If you want to show off different parts of your world, the easiest way to do that without fragmenting your story is to have your characters travel together.
Examining Your Viewpoint Choices
In theory, the choice of viewpoint character is a technical one that doesn’t mean much about the story itself. For instance, if your story centers around a relationship arc between two estranged sisters, you might choose one or both of them as viewpoint characters. The story probably wouldn’t be any more or less consolidated based on your choice.
However, in practice, most writers add viewpoint characters for the explicit purpose of including content that is unrelated to anything else they’re doing. With one viewpoint character, everything that happens must be in their presence. When a writer wants to leave that character behind to show things they aren’t involved in, they do so using another viewpoint. For this reason, Mythcreants is critical of using multiple viewpoint characters. They are usually a sign of a fragmented book that forces readers to alternate between independent stories from chapter to chapter.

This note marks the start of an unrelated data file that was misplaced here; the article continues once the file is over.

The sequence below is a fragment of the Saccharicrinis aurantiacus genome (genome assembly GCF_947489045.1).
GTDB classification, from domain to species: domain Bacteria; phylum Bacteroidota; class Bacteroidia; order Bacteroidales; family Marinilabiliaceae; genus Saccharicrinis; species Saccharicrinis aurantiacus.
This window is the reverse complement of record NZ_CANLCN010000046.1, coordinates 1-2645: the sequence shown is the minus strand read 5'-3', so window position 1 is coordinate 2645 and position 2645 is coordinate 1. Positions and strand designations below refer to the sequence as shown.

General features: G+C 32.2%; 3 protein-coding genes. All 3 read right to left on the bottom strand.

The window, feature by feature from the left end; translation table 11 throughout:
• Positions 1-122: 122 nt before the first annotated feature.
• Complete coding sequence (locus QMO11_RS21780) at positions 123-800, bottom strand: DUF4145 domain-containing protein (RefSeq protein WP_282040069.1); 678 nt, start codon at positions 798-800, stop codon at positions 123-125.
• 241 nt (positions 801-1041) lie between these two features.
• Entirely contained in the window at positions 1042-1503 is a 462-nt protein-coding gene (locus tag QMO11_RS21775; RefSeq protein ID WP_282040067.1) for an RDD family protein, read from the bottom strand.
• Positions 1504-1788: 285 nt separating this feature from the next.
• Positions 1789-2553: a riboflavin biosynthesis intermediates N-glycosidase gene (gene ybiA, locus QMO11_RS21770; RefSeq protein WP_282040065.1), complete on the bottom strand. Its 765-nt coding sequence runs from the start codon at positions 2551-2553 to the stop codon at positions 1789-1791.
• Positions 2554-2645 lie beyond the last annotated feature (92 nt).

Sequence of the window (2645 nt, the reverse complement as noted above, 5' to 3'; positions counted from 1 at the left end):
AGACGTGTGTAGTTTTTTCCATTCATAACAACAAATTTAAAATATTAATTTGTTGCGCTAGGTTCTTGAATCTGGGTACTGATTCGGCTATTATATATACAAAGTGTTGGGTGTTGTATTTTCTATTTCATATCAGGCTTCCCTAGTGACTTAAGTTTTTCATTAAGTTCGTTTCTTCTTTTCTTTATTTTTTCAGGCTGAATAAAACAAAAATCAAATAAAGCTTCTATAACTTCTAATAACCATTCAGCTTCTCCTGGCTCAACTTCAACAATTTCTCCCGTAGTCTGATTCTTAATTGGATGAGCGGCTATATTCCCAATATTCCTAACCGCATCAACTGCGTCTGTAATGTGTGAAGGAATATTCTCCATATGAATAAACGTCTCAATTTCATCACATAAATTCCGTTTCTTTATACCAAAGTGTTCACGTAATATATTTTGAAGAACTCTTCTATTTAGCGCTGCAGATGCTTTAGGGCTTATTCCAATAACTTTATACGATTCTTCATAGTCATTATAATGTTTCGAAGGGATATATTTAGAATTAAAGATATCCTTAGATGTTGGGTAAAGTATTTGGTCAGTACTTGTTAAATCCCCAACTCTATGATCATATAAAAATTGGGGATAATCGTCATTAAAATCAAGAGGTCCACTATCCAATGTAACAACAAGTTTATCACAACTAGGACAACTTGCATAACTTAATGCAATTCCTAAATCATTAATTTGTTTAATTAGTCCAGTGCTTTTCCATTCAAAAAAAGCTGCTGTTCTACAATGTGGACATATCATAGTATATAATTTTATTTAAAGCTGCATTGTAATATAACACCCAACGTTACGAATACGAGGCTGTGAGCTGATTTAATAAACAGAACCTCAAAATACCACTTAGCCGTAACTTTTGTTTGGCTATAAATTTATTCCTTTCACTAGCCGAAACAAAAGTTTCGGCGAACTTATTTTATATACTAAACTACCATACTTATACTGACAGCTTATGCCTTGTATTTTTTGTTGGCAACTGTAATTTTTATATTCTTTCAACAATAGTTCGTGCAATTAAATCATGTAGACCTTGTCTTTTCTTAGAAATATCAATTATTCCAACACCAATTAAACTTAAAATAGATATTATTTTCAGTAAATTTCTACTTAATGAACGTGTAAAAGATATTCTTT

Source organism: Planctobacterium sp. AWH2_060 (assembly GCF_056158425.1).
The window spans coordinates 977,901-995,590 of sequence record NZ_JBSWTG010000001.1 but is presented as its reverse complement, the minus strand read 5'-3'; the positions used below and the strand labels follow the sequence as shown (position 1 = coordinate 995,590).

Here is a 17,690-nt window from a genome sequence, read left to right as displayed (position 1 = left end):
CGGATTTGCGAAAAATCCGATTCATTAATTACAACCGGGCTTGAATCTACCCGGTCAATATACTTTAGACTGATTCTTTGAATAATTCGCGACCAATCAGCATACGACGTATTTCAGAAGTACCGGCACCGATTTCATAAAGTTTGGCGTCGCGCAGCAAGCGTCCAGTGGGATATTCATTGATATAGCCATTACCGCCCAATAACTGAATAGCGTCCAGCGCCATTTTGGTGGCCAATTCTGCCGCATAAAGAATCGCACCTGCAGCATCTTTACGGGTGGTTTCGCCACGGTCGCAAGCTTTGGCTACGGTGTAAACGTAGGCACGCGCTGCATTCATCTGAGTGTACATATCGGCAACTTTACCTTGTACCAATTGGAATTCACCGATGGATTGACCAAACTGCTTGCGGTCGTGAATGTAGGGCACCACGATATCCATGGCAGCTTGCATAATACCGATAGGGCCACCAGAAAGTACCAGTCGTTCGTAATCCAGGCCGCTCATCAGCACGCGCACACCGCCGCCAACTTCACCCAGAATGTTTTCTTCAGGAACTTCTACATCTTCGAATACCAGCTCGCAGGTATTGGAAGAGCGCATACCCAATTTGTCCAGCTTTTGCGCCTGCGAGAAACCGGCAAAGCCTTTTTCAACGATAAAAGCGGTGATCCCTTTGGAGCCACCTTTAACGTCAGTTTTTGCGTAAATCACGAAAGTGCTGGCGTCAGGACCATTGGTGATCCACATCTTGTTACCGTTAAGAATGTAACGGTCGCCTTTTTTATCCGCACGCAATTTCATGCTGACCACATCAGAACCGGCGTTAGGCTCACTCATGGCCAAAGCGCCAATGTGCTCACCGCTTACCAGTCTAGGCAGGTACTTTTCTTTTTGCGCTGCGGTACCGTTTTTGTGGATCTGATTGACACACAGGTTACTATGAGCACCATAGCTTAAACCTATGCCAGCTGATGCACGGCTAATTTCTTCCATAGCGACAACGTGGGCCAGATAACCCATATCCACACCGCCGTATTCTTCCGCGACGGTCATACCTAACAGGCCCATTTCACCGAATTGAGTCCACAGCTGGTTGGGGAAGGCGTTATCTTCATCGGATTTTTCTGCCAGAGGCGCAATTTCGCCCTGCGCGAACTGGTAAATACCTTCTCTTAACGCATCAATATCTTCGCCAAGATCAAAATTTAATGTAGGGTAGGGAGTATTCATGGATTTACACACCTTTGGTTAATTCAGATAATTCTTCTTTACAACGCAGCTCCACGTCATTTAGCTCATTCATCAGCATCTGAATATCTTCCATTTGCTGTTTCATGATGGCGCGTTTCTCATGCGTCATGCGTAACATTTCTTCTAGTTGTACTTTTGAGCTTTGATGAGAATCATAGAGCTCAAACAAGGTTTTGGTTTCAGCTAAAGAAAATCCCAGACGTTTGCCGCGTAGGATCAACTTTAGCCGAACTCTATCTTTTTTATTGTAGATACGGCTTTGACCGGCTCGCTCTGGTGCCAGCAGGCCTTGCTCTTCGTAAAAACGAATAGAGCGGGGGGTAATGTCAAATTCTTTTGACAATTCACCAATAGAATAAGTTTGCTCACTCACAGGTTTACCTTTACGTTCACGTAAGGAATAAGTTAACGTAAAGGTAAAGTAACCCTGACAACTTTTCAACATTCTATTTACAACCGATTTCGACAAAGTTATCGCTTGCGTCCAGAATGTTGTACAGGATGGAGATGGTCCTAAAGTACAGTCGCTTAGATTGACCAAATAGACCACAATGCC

So before you add another viewpoint, consider the reason you’re using it and if there are better options. For instance, if you want to show important action happening away from the protagonist, maybe you actually need to reposition the protagonist so that they can be part of the action. Sticking to a single viewpoint forces writers to consolidate more than they would otherwise.
Getting Everyone Involved in the Plot
You’ve merged what characters you could, and all of your characters are within striking distance of each other. Now it’s time to make sure that your characters are participating in the same story. Naturally, that begins with knowing what your story is about, just like everything else having to do with plot begins with that. Since we’ve covered that so much elsewhere, we’re going to skip forward a bit and say you’ve figured out your throughline – the big problem that will be resolved at the end of your story.